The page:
In Ohio and elsewhere, workers’ compensation can be a complicated issue. When you’re injured at work, your injuries will be evaluated and classed as either permanent or partial and either temporary or permanent. If you have a temporary disability, your employer may offer you a “light duty” job so that you can return to work. That means they don’t have to pay workers’ comp, which saves them money, but some employers offer light duty jobs that don’t actually honor the rights of an injured worker. So, what are your rights?
Light Duty Restrictions
Because taking a light duty position means you’re no longer going to receive disability benefits, there are very strict requirements to make sure that position is fair and reasonable. In Ohio, that means:
- the offer must be in good faith (it can’t be an offer for a job you know the employee won’t do)
- the offer cannot require the employee to travel significantly farther for the light duty job than for their previous position
- the offer must be in writing
- the offer must clearly lay out the job description and requirements
- the offer must comply with the restrictions caused by the employee’s injury (you can’t ask an employee with a broken leg a position that involves a lot of walking)
If your employer follows all of those requirements and you refuse the light duty position, your disability benefits will be terminated. If your employer attempts to end your disability payments and the offer does not meet the legal requirements, on the other hand, you’ll have to fight to prove that the offer was invalid and that you’re still entitled to compensation.
Defending Your Light Duty Rights
So what can you do when you believe your employer is trying to unfairly cut off your benefits? The first step is filing a claim with the Ohio Bureau of Workers’ Compensation. Remember that your employer is going to fight back – they don’t want to pay workers’ compensation. They’ll have legal representation and you’ll want to do the same. If your claim is denied by the Bureau, you can appeal it and have a formal hearing with the Industrial Commission. If they deny it, you may then appeal to the courts.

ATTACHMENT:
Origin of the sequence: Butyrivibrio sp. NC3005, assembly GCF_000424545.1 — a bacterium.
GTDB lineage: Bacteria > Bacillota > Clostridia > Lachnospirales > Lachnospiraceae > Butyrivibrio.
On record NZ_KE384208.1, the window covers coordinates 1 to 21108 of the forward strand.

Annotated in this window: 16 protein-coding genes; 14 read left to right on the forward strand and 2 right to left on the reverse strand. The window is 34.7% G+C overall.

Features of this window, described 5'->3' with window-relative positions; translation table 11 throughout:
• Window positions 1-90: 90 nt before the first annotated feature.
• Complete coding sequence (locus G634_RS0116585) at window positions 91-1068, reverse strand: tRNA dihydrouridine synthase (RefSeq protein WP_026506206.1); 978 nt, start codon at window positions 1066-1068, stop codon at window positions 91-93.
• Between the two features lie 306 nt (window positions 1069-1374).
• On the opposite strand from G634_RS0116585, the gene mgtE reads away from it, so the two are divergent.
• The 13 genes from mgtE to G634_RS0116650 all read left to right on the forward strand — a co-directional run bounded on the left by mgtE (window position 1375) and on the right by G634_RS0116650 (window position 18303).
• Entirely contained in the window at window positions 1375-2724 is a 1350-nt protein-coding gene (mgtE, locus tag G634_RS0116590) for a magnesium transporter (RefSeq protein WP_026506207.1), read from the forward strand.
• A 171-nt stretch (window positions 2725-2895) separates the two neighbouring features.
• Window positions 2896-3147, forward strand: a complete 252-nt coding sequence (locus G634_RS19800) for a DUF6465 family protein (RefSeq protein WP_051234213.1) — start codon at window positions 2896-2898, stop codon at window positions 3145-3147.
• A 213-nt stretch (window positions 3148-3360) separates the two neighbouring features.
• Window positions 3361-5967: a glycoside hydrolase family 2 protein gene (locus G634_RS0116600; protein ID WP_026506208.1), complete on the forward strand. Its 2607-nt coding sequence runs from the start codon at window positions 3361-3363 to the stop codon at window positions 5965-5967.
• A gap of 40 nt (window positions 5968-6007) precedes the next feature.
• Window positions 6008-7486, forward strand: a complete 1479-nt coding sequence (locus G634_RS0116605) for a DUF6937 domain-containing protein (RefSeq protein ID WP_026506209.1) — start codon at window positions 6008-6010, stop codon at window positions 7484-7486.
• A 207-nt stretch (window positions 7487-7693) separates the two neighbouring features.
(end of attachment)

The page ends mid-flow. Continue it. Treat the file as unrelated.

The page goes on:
There are several ways to fight an improper light duty offer. First, you may show that you never received such an offer. You may also use your medical records to show that the offer doesn’t comply with your disabilities or that you are not capable of doing even light duty work. You may use your work and education history to show that the offer was not appropriate for your history and therefore not in good faith.
Have You Had Light Duty Troubles?
Injuries sustained at work are serious and you have the right to appropriate compensation and treatment from your employer. If they’re violating workers’ compensation laws, including trying to deny your compensation by offering an improper light duty position, it’s time to fight for your rights. Contact an experienced local workers’ compensation attorney as soon as possible – you have a limited amount of time to file a claim and you don’t want to miss your opportunity.
Prior to forming Dyer, Garofalo, Mann & Schultz, Doug worked as a bodily injury claims adjuster for a large insurance company. This unique experience has been a tremendous asset to Doug in his fight to achieve maximum cash settlements for his clients in minimum time. Since departing from the insurance company, Doug has dedicated his entire legal career to helping injured clients when they need it the most.